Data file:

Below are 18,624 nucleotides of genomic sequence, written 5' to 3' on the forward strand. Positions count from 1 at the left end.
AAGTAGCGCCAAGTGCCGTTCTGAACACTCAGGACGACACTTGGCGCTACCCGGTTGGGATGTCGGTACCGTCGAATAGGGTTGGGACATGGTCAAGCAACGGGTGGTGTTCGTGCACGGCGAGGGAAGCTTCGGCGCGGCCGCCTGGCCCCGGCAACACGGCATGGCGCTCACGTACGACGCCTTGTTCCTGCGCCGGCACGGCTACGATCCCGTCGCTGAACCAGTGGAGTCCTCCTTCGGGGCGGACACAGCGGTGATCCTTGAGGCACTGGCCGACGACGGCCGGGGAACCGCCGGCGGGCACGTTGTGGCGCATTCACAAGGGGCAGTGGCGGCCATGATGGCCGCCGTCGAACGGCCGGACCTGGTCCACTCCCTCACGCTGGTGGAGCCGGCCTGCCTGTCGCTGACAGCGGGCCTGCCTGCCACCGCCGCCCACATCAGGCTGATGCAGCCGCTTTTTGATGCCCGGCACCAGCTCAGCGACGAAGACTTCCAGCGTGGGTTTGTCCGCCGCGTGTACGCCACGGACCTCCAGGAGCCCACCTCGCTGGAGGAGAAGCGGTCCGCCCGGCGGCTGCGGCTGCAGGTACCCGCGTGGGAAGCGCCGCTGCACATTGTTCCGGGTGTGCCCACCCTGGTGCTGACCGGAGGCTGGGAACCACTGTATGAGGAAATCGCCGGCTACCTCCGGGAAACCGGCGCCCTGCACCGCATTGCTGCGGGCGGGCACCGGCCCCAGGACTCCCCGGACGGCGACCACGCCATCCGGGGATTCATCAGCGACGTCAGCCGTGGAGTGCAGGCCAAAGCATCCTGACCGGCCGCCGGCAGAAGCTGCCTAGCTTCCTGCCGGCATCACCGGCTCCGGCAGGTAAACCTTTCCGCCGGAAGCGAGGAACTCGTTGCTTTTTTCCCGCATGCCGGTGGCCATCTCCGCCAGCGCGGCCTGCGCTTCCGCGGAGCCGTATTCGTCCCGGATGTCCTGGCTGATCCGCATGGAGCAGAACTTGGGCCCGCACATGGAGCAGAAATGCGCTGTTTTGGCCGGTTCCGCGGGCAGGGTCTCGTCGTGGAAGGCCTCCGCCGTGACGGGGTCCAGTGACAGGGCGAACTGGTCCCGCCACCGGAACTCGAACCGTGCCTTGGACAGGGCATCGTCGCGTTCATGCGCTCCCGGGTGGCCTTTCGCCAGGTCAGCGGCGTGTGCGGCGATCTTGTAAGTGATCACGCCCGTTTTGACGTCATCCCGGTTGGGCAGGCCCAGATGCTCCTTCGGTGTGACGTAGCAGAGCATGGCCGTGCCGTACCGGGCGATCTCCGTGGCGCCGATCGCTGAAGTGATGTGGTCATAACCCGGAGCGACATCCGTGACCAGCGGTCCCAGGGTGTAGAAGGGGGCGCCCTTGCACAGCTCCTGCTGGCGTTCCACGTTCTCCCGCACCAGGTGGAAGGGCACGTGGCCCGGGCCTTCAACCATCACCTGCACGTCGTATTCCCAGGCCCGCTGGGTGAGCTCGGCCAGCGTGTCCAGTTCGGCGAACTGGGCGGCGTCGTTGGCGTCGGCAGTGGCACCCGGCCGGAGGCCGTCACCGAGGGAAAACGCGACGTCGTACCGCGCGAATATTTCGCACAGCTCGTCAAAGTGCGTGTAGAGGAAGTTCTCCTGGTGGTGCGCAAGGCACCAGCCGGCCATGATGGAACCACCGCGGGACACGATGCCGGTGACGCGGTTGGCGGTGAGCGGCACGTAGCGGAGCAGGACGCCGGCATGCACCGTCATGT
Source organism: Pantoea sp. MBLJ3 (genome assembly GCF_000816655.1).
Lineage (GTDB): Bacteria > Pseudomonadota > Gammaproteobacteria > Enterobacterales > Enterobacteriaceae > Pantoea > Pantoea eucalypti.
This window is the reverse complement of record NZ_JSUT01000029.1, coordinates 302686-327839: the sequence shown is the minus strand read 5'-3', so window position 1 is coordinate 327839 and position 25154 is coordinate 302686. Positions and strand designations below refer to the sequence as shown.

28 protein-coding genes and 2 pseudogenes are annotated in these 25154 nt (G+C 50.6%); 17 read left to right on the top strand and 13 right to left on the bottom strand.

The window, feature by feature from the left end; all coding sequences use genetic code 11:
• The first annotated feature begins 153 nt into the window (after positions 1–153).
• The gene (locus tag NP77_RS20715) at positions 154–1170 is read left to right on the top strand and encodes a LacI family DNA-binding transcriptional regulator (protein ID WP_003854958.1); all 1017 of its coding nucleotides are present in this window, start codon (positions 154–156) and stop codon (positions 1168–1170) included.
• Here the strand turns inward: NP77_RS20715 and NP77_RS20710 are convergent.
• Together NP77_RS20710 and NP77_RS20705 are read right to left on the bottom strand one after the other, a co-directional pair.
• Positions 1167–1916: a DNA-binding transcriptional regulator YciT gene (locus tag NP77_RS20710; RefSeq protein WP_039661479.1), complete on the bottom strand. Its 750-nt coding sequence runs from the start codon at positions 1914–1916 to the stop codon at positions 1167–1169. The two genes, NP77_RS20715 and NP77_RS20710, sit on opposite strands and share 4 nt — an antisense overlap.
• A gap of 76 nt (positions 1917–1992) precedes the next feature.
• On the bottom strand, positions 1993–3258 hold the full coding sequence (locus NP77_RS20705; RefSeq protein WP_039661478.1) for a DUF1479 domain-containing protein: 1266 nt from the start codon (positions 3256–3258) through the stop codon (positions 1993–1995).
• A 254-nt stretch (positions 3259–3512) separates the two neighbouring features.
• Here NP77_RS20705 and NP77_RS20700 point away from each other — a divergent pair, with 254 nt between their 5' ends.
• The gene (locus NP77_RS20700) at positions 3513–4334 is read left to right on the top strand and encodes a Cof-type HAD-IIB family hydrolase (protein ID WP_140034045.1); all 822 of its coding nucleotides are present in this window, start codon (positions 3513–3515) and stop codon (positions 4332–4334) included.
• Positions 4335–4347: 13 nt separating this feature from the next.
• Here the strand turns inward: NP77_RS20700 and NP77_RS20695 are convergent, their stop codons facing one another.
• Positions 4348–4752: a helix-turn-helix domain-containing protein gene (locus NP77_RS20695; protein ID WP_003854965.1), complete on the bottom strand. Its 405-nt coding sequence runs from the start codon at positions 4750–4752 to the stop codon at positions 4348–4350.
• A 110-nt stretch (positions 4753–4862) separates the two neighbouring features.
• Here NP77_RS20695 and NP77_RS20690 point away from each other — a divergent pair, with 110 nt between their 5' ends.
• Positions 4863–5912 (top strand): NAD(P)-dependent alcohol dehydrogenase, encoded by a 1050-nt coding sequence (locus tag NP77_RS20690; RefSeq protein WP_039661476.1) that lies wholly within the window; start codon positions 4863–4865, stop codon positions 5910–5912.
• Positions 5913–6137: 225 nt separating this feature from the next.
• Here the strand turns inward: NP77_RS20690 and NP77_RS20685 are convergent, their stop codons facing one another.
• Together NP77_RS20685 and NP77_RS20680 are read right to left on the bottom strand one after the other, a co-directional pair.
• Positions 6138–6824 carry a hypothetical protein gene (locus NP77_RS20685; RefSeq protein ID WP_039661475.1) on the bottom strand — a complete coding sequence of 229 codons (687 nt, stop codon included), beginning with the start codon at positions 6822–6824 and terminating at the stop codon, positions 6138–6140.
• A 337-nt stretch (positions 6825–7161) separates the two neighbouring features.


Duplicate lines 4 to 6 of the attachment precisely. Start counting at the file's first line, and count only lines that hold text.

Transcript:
Lineage (GTDB): Bacteria > Pseudomonadota > Gammaproteobacteria > Enterobacterales > Enterobacteriaceae > Pantoea > Pantoea eucalypti.
This window is the reverse complement of record NZ_JSUT01000029.1, coordinates 302686-327839: the sequence shown is the minus strand read 5'-3', so window position 1 is coordinate 327839 and position 25154 is coordinate 302686. Positions and strand designations below refer to the sequence as shown.

28 protein-coding genes and 2 pseudogenes are annotated in these 25154 nt (G+C 50.6%); 17 read left to right on the top strand and 13 right to left on the bottom strand.